Netflix original “Enola Holmes” starring Millie Bobby Brown as the titular role shook the popular perception of the Sherlock Holmes story, instead following his all but forgotten younger sister raised in isolation by her mother, Eudoria Holmes (Helena Bonham Carter). While her better-known brothers Sherlock (Henry Cavill) and Mycroft (Sam Clafin) play vital supporting and antagonistic roles respectively, their relation to her is hardly the focus. Instead, she explores London and experiences the suffragette cause first vicariously, then firsthand, by following her mother’s sparse trail in the wake of her disappearance.
Fans of the book series or, more likely, the BBC series “Sherlock,” will notice major behavior and personality differences in the brothers. Not as major as Will Ferrell’s rendition, but undoubtedly present. The PG-13 rating sees the traditionally darker side of the Holmes family stripped away to maintain a more childlike, innocent air. Sherlock isn’t a fan of opiates onscreen and Mycroft does not appear to puppeteer any governmental functions. Enola, however, hails from a spinoff series of books by Nancy Springer, and fits more appropriately with her lesser known literary counterpart.
The strong suit of “Enola Holmes” is undoubtedly its dialogue. Most main characters — the Holmes family and the Marquees, most notably — wield quick wits and flick their sharp tongues in entertaining exchanges of quips. While always comprehensible for its intended audience, the subtext of these bouts may sometimes be lost on younger viewers. This practice of sneaking in something for the parents in children’s movies has largely fallen out of vogue since early 2000s Disney animations, but it makes movies age much finer. Cavill and Brown’s conversations carry an authentic spark of intellect that brings believable brilliance to their notoriously bright characters.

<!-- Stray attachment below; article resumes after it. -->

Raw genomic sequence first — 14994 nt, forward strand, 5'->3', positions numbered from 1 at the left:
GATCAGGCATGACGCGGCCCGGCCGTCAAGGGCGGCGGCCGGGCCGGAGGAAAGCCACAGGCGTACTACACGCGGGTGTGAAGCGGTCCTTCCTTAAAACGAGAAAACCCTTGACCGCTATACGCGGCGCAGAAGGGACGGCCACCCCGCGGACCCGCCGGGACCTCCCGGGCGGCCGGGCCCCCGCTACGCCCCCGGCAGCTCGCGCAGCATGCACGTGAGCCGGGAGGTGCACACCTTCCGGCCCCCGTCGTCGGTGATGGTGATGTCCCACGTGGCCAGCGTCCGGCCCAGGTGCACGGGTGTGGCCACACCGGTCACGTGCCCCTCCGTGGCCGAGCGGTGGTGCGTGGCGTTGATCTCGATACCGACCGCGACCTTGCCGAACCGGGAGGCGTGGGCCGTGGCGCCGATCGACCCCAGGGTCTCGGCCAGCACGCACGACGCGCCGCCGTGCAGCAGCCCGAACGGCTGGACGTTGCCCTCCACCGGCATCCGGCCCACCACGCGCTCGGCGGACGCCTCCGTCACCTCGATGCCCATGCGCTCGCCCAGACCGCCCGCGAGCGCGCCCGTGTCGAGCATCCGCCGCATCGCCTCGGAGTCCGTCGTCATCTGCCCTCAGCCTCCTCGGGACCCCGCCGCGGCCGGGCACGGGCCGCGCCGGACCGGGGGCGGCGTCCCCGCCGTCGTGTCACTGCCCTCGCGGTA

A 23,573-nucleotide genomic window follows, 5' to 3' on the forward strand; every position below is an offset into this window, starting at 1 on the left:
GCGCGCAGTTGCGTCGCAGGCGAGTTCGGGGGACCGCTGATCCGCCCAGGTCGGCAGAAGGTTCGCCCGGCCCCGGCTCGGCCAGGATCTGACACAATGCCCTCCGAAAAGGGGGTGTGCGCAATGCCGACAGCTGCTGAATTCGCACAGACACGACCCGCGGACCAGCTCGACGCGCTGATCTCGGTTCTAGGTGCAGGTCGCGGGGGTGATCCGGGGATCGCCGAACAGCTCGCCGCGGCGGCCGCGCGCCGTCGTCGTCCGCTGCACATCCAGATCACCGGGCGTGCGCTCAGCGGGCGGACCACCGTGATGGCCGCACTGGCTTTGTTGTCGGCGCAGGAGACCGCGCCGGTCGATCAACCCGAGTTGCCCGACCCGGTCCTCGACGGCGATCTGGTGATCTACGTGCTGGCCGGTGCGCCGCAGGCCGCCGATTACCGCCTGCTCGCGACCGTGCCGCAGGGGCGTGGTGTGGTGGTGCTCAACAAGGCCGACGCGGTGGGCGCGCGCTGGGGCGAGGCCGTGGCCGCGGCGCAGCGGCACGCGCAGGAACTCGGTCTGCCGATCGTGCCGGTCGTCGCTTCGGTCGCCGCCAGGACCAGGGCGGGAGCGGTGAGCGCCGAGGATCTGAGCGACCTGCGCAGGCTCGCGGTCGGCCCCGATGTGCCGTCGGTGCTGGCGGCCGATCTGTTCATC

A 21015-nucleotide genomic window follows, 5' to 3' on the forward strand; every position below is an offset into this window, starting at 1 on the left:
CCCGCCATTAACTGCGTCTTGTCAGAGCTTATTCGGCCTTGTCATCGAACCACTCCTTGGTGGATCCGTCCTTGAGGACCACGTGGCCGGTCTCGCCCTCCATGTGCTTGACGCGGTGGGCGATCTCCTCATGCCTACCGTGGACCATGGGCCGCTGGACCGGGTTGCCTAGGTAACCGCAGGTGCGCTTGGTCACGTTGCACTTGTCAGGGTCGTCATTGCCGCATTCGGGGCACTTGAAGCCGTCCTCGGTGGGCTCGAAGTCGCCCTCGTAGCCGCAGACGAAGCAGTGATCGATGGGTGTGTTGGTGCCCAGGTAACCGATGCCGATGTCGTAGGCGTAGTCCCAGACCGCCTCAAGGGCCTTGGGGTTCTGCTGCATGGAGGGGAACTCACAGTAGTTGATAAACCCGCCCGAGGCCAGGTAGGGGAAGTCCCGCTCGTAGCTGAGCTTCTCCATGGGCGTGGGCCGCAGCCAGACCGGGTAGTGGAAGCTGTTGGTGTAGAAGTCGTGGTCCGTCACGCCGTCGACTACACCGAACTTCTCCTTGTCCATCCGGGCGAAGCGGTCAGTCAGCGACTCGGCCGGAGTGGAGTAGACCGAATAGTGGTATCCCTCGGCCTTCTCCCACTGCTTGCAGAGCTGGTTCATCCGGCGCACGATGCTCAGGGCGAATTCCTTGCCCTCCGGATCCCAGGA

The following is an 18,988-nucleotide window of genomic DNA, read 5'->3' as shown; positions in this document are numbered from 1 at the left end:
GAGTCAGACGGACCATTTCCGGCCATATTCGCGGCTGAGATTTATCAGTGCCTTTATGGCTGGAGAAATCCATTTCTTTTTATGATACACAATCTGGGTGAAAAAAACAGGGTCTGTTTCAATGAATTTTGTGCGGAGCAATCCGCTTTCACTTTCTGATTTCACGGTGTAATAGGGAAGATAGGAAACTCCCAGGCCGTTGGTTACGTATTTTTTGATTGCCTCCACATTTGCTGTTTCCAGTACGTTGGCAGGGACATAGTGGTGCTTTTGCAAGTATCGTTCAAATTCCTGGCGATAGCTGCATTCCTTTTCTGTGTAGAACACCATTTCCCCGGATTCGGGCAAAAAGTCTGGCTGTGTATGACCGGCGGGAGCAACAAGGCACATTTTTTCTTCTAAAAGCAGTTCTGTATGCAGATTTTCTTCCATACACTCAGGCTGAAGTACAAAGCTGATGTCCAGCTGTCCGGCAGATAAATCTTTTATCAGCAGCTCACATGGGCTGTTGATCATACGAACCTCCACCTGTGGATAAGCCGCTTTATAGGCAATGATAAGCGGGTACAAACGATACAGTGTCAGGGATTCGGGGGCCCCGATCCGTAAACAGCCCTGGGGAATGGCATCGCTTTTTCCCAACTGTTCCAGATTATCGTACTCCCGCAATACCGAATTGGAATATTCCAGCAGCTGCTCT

At many points in the film, Enola breaks the fourth wall by directly looking and addressing the audience and infodumping. As an introductory tool, this is to no detriment. However, about an hour and a half in, she uses the same audience engagement method as Dora. In a moment of stress and urgency, she turns to the audience with wide eyes and asks, “Do you have any ideas?” The cheesiness of this five second aside is responsible for most of the lost star, the rest for lack of character flaws and development out of them. Neither Enola nor Sherlock have any apparent shortcomings to conquer over the course of the film. This is not necessarily problematic, though it is a crucial missing piece in Enola’s Shero’s Journey (feel free to use that) when the purpose of her mission shifts from finding her mom to “finding herself” and making her own path by taking a first case.
The difficulty with “reviewing” films like “Enola Holmes” is addressing that intangible element of childhood movie nostalgia. The most effective and likely intended method of digesting the movie is during the formative younger years. When the mind is nice and squishy and receptive, and the cynicism many people contract from the world later in life isn’t present, nothing must be taken with a grain of salt. If I watched “Enola Holmes” when I was eight, I’d have spent a lot of my time that year trying to make superhuman observations like Sherlock or learning the fascinating hobbies Enola keeps with her mother like chemistry and cryptology. For the impressionable viewers that leave the DVD in the car seat headrest player rolling every car ride to soccer practice, it could only serve to inspire an inquisitive mind and fulfilling life. Enola’s own exploration of the suffragette cause her mother champions gives an age appropriate (if sugar coated) but fairly realistic look into the woman’s fight to attain equal opportunity, primarily in late 19th century England though with themes relevant today.
It's the perfect kind of live action feel good but conflict driven movie to grow up on. Adults and critics can watch a movie like this, enjoy it thoroughly, and appreciate its influence on young viewers. But they’ll never be giddy with excitement to revisit it as a grownup and tap into those nuggets of dopamine they forgot were buried in obscure scenes or sounds or lines of dialogue they forgot they’ve been referencing their whole lives.
Unlike many treasures of ‘90s and 2000’s kids’ upbringing, modern kid-oriented movies reflect a greater degree of political correctness and less understatedly raunchy references. I doubt I’ll ever find a reposted Tumblr meme of dialogue found inappropriate in more sensitive times from “Enola Holmes” with the caption “how did they get away with this?” like those that exist for “Shrek” or “Bee Movie.” This is an important ingredient in the cocktail that makes a timeless childhood classic worth shoving into the mush of a developing mind.